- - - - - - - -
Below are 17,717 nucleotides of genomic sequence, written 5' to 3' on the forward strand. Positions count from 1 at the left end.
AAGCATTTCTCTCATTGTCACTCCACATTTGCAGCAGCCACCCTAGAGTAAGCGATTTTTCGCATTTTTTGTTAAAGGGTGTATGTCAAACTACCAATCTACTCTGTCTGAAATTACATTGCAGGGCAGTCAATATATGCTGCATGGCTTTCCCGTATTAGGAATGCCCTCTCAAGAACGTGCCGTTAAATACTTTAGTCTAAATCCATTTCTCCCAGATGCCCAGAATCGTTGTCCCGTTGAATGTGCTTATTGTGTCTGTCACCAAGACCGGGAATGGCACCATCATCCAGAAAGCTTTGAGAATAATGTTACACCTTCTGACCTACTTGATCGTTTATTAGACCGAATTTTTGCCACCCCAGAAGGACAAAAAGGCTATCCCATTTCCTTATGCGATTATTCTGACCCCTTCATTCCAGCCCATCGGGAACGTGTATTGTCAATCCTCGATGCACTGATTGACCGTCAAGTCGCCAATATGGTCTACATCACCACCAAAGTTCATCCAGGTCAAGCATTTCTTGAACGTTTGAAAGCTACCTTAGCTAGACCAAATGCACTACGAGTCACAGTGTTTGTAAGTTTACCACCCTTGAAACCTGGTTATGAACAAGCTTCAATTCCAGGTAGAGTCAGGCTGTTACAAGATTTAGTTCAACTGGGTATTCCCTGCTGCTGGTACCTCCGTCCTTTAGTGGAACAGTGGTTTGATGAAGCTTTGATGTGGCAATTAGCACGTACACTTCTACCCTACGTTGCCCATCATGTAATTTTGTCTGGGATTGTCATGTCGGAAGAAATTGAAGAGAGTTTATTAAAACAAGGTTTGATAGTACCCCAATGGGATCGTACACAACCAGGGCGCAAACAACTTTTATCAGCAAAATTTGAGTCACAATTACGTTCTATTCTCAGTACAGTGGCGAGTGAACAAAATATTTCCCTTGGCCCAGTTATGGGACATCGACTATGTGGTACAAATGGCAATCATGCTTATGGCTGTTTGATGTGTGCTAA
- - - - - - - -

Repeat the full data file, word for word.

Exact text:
Below are 17,717 nucleotides of genomic sequence, written 5' to 3' on the forward strand. Positions count from 1 at the left end.
AAGCATTTCTCTCATTGTCACTCCACATTTGCAGCAGCCACCCTAGAGTAAGCGATTTTTCGCATTTTTTGTTAAAGGGTGTATGTCAAACTACCAATCTACTCTGTCTGAAATTACATTGCAGGGCAGTCAATATATGCTGCATGGCTTTCCCGTATTAGGAATGCCCTCTCAAGAACGTGCCGTTAAATACTTTAGTCTAAATCCATTTCTCCCAGATGCCCAGAATCGTTGTCCCGTTGAATGTGCTTATTGTGTCTGTCACCAAGACCGGGAATGGCACCATCATCCAGAAAGCTTTGAGAATAATGTTACACCTTCTGACCTACTTGATCGTTTATTAGACCGAATTTTTGCCACCCCAGAAGGACAAAAAGGCTATCCCATTTCCTTATGCGATTATTCTGACCCCTTCATTCCAGCCCATCGGGAACGTGTATTGTCAATCCTCGATGCACTGATTGACCGTCAAGTCGCCAATATGGTCTACATCACCACCAAAGTTCATCCAGGTCAAGCATTTCTTGAACGTTTGAAAGCTACCTTAGCTAGACCAAATGCACTACGAGTCACAGTGTTTGTAAGTTTACCACCCTTGAAACCTGGTTATGAACAAGCTTCAATTCCAGGTAGAGTCAGGCTGTTACAAGATTTAGTTCAACTGGGTATTCCCTGCTGCTGGTACCTCCGTCCTTTAGTGGAACAGTGGTTTGATGAAGCTTTGATGTGGCAATTAGCACGTACACTTCTACCCTACGTTGCCCATCATGTAATTTTGTCTGGGATTGTCATGTCGGAAGAAATTGAAGAGAGTTTATTAAAACAAGGTTTGATAGTACCCCAATGGGATCGTACACAACCAGGGCGCAAACAACTTTTATCAGCAAAATTTGAGTCACAATTACGTTCTATTCTCAGTACAGTGGCGAGTGAACAAAATATTTCCCTTGGCCCAGTTATGGGACATCGACTATGTGGTACAAATGGCAATCATGCTTATGGCTGTTTGATGTGTGCTAA